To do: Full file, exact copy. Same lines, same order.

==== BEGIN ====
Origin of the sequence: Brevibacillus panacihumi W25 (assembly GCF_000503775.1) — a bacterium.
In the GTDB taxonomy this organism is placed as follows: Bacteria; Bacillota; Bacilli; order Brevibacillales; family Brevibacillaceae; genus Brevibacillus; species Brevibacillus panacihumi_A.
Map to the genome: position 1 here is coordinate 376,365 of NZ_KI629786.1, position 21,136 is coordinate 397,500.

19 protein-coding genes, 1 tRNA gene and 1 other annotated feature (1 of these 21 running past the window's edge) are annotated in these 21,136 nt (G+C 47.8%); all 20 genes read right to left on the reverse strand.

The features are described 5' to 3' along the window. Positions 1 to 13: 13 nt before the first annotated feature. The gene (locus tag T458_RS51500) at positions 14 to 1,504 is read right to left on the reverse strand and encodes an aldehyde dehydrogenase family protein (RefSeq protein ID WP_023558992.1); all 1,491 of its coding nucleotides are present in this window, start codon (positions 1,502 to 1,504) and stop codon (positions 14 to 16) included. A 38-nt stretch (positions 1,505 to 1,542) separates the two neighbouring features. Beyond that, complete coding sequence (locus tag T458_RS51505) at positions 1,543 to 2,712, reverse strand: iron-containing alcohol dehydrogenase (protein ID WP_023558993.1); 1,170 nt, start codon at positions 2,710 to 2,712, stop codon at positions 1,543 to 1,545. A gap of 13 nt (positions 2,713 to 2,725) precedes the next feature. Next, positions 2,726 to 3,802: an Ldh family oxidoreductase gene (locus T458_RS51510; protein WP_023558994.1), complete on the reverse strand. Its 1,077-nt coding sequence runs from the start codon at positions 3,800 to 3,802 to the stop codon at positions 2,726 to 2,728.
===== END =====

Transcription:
Origin of the sequence: Brevibacillus panacihumi W25 (assembly GCF_000503775.1) — a bacterium.
In the GTDB taxonomy this organism is placed as follows: Bacteria; Bacillota; Bacilli; order Brevibacillales; family Brevibacillaceae; genus Brevibacillus; species Brevibacillus panacihumi_A.
Map to the genome: position 1 here is coordinate 376,365 of NZ_KI629786.1, position 21,136 is coordinate 397,500.

19 protein-coding genes, 1 tRNA gene and 1 other annotated feature (1 of these 21 running past the window's edge) are annotated in these 21,136 nt (G+C 47.8%); all 20 genes read right to left on the reverse strand.

The features are described 5' to 3' along the window. Positions 1 to 13: 13 nt before the first annotated feature. The gene (locus tag T458_RS51500) at positions 14 to 1,504 is read right to left on the reverse strand and encodes an aldehyde dehydrogenase family protein (RefSeq protein ID WP_023558992.1); all 1,491 of its coding nucleotides are present in this window, start codon (positions 1,502 to 1,504) and stop codon (positions 14 to 16) included. A 38-nt stretch (positions 1,505 to 1,542) separates the two neighbouring features. Beyond that, complete coding sequence (locus tag T458_RS51505) at positions 1,543 to 2,712, reverse strand: iron-containing alcohol dehydrogenase (protein ID WP_023558993.1); 1,170 nt, start codon at positions 2,710 to 2,712, stop codon at positions 1,543 to 1,545. A gap of 13 nt (positions 2,713 to 2,725) precedes the next feature. Next, positions 2,726 to 3,802: an Ldh family oxidoreductase gene (locus T458_RS51510; protein WP_023558994.1), complete on the reverse strand. Its 1,077-nt coding sequence runs from the start codon at positions 3,800 to 3,802 to the stop codon at positions 2,726 to 2,728.